Welding is difficult on steel castings containing over 0.30 percent carbon and 0.20 percent silicon. Alloy steel castings containing nickel, molybdenum, or both of these metals, are easily welded if the carbon content is low. Those containing chromium or vanadium are more difficult to weld. Since manganese steel is nearly always used in the form of castings, it is also considered with cast steel. Its high resistance to wear is its most valuable property.
Cast Appearance test
The surface of cast steel is brighter than cast or malleable iron and sometimes contains small, bubble-like depressions.
Cast Fracture test
The color of a fracture in cast steel is bright crystalline gray. This steel is tough and does not break short. Steel castings are tougher than malleable iron, and chips made with a chisel curl up more. Manganese steel, however, is so tough that is cannot be cut with a chisel nor can it be machined.
Cast Spark test
The sparks created from cast steel are much brighter than those from cast iron. Manganese steel gives off marks that explode, throwing off brilliant sparklers at right angles to the original-path of the spark:
Cast Torch test
When melted, cast steel sparks and hardens quickly.
Forgings may be of carbon or alloy steels. Alloy steel forgings are harder and more brittle than low carbon steels.
Forgings Appearance test
The surface of forgings is smooth. Where the surface of drop forgings has not been finished, there will be evidence of the fin that results from the metal squeezing out between the two forging dies. This fin is removed by the trimming dies, but enough of the sheared surface remains for identification. All forgings are covered with reddish brown or black scale, unless they have been purposely cleaned.
Forgings Fracture test
The color of a fracture in a steel forging varies from bright crystalline to silky gray. Chips are tough; and when a sample is nicked, it is harder to break than cast steel and has a finer grain. Forgings may be of low-or high-carbon steel or of alloy steel. Tool steel is harder and more brittle than plate steel or other low-carbon material. The fracture is usually whiter and finer grained. Tool steel can be hardened by heating to a good red and then quenching in water. Low-carbon steel, wrought iron, and steel castings cannot be usefully hardened.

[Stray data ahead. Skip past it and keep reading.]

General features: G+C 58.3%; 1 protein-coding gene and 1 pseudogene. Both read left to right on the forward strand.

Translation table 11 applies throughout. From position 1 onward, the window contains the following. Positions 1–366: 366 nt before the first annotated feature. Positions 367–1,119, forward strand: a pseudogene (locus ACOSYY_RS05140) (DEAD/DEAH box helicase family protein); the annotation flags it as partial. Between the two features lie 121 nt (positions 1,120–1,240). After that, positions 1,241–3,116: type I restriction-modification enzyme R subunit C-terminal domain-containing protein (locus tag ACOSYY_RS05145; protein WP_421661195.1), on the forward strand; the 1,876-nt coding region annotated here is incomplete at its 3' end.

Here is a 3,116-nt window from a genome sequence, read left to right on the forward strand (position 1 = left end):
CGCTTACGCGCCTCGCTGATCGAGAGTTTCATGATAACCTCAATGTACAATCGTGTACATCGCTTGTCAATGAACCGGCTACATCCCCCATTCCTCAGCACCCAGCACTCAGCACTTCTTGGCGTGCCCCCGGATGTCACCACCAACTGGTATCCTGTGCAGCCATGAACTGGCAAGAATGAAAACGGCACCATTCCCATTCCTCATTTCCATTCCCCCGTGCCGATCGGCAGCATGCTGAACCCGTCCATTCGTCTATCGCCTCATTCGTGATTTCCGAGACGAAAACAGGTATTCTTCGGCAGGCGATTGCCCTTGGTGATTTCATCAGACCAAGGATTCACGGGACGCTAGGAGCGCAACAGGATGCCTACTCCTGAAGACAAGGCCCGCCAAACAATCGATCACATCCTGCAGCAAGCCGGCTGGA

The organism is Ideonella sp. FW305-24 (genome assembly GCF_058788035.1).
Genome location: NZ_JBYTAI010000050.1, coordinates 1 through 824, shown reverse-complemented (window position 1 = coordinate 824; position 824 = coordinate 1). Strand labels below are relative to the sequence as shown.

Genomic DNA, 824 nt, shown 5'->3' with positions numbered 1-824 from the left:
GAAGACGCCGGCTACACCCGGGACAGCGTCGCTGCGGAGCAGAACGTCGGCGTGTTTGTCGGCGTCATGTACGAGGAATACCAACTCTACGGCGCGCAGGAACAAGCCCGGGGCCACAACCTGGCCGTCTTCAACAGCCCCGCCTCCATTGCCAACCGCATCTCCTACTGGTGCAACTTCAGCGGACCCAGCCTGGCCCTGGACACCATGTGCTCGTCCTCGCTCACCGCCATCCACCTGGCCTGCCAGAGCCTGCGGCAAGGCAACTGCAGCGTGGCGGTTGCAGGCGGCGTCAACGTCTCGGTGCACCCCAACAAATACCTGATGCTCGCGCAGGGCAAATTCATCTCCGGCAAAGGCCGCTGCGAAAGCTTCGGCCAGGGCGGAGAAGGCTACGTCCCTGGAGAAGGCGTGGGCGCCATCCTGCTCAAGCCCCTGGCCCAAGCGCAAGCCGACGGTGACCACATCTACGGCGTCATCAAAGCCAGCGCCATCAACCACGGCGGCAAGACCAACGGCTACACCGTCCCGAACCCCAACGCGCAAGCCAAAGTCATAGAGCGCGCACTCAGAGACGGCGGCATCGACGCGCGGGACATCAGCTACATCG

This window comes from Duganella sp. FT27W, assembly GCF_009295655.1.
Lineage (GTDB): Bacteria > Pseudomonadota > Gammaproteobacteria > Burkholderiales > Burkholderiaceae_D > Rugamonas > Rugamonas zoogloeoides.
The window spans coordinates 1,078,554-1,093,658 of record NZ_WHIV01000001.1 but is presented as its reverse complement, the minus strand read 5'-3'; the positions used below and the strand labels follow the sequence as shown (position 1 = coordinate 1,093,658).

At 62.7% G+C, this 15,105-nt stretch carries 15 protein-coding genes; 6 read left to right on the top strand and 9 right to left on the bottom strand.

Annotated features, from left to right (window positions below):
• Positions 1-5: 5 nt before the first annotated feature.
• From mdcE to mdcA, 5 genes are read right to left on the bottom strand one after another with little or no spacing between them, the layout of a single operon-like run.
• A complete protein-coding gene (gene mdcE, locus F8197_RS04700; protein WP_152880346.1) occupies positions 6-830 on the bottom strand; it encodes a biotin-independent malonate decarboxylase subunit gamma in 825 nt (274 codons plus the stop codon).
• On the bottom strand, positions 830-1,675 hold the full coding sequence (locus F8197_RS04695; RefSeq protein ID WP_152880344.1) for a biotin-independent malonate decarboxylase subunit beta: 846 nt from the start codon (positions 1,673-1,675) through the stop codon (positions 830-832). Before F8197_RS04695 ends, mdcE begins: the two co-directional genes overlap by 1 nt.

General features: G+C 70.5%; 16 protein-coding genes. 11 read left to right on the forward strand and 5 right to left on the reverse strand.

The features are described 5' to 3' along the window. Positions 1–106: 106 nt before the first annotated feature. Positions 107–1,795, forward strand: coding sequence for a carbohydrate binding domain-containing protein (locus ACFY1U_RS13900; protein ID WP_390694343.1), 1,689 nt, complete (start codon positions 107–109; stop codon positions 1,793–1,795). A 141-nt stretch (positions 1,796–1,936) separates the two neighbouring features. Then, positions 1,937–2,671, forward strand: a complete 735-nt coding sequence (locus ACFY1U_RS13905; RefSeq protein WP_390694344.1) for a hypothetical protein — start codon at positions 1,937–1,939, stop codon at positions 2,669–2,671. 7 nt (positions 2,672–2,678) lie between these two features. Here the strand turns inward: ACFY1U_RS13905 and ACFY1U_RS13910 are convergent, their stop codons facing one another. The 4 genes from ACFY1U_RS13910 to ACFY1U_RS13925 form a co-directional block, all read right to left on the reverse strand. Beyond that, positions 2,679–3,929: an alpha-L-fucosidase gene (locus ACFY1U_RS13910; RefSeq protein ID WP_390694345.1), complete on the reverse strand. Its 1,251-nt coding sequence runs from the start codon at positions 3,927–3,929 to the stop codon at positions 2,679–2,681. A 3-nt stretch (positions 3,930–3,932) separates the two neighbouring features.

Forgings Spark test
The sparks given off are long, yellow-orange streamers and are typical steel sparks. Sparks from high-carbon steels (machinery and tool steel) are much brighter than those from low-carbon steels.
Forgings Torch test
Forgings spark when melted, and the sparks increase in number and brightness as the carbon content becomes greater.
High speed tool steels. A spark test with these metals will impart a few long; forked sparks which are red near the wheel, and straw-colored near the end of the spark stream.
Special steel. Plate steel is used in the manufacture of built-up welded structures such as gun carriages. In using nickel plate steel, it has been found that commercial grades of low-alloy structural steel of not over 0.25 percent carbon, and several containing no nickel at all, are better suited to welding than those with a maximum carbon content of 0.30 percent. Armorplate, a low carbon alloy, is an example of this kind of plate. Such plate is normally used in the “as rolled” condition. Electric arc welding with a covered electrode may require preheating of the metal, followed by a proper stress-relieving heat treatment (post heating), to produce a structure in which the welded joint has properties equal to those of the plate metal.